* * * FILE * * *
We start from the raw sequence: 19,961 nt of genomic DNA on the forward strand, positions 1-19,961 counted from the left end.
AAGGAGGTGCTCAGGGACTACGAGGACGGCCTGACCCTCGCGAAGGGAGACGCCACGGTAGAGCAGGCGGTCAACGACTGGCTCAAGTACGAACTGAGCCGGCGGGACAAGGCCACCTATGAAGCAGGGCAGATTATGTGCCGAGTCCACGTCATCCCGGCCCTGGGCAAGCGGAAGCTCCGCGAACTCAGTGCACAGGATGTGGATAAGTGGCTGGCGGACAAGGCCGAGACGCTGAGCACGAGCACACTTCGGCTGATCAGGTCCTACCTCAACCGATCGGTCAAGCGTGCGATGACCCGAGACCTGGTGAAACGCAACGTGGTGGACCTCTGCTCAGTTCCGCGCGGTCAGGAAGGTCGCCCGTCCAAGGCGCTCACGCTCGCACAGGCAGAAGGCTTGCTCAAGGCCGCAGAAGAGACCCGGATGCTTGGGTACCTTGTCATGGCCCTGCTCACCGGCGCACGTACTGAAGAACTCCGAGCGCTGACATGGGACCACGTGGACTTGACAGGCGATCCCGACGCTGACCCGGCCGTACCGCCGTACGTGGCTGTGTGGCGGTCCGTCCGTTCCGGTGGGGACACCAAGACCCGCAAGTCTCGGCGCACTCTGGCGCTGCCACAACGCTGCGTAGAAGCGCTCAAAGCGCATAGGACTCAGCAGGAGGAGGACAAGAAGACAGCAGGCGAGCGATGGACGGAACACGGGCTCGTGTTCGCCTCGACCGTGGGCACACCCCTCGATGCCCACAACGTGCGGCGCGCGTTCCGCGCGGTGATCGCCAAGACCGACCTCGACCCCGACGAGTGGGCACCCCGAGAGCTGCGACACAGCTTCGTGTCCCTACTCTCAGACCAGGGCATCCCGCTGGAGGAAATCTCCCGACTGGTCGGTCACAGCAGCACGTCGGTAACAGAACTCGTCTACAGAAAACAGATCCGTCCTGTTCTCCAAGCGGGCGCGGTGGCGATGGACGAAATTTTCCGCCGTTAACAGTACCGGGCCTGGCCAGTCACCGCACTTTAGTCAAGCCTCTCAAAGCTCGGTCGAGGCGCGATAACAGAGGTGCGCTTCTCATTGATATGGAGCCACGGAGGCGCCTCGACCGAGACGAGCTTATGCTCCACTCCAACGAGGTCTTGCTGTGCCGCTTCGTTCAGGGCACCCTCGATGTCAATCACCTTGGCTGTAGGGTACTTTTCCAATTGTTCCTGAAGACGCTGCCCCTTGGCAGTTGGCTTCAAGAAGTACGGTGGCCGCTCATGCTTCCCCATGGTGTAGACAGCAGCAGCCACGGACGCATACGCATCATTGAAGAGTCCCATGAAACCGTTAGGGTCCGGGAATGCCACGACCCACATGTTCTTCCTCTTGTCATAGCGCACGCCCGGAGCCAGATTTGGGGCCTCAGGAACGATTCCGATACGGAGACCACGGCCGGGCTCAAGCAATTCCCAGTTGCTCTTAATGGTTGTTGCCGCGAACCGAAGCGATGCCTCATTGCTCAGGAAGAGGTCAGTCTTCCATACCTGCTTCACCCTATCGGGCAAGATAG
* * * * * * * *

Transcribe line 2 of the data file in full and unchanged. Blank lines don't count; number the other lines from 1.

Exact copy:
AAGGAGGTGCTCAGGGACTACGAGGACGGCCTGACCCTCGCGAAGGGAGACGCCACGGTAGAGCAGGCGGTCAACGACTGGCTCAAGTACGAACTGAGCCGGCGGGACAAGGCCACCTATGAAGCAGGGCAGATTATGTGCCGAGTCCACGTCATCCCGGCCCTGGGCAAGCGGAAGCTCCGCGAACTCAGTGCACAGGATGTGGATAAGTGGCTGGCGGACAAGGCCGAGACGCTGAGCACGAGCACACTTCGGCTGATCAGGTCCTACCTCAACCGATCGGTCAAGCGTGCGATGACCCGAGACCTGGTGAAACGCAACGTGGTGGACCTCTGCTCAGTTCCGCGCGGTCAGGAAGGTCGCCCGTCCAAGGCGCTCACGCTCGCACAGGCAGAAGGCTTGCTCAAGGCCGCAGAAGAGACCCGGATGCTTGGGTACCTTGTCATGGCCCTGCTCACCGGCGCACGTACTGAAGAACTCCGAGCGCTGACATGGGACCACGTGGACTTGACAGGCGATCCCGACGCTGACCCGGCCGTACCGCCGTACGTGGCTGTGTGGCGGTCCGTCCGTTCCGGTGGGGACACCAAGACCCGCAAGTCTCGGCGCACTCTGGCGCTGCCACAACGCTGCGTAGAAGCGCTCAAAGCGCATAGGACTCAGCAGGAGGAGGACAAGAAGACAGCAGGCGAGCGATGGACGGAACACGGGCTCGTGTTCGCCTCGACCGTGGGCACACCCCTCGATGCCCACAACGTGCGGCGCGCGTTCCGCGCGGTGATCGCCAAGACCGACCTCGACCCCGACGAGTGGGCACCCCGAGAGCTGCGACACAGCTTCGTGTCCCTACTCTCAGACCAGGGCATCCCGCTGGAGGAAATCTCCCGACTGGTCGGTCACAGCAGCACGTCGGTAACAGAACTCGTCTACAGAAAACAGATCCGTCCTGTTCTCCAAGCGGGCGCGGTGGCGATGGACGAAATTTTCCGCCGTTAACAGTACCGGGCCTGGCCAGTCACCGCACTTTAGTCAAGCCTCTCAAAGCTCGGTCGAGGCGCGATAACAGAGGTGCGCTTCTCATTGATATGGAGCCACGGAGGCGCCTCGACCGAGACGAGCTTATGCTCCACTCCAACGAGGTCTTGCTGTGCCGCTTCGTTCAGGGCACCCTCGATGTCAATCACCTTGGCTGTAGGGTACTTTTCCAATTGTTCCTGAAGACGCTGCCCCTTGGCAGTTGGCTTCAAGAAGTACGGTGGCCGCTCATGCTTCCCCATGGTGTAGACAGCAGCAGCCACGGACGCATACGCATCATTGAAGAGTCCCATGAAACCGTTAGGGTCCGGGAATGCCACGACCCACATGTTCTTCCTCTTGTCATAGCGCACGCCCGGAGCCAGATTTGGGGCCTCAGGAACGATTCCGATACGGAGACCACGGCCGGGCTCAAGCAATTCCCAGTTGCTCTTAATGGTTGTTGCCGCGAACCGAAGCGATGCCTCATTGCTCAGGAAGAGGTCAGTCTTCCATACCTGCTTCACCCTATCGGGCAAGATAG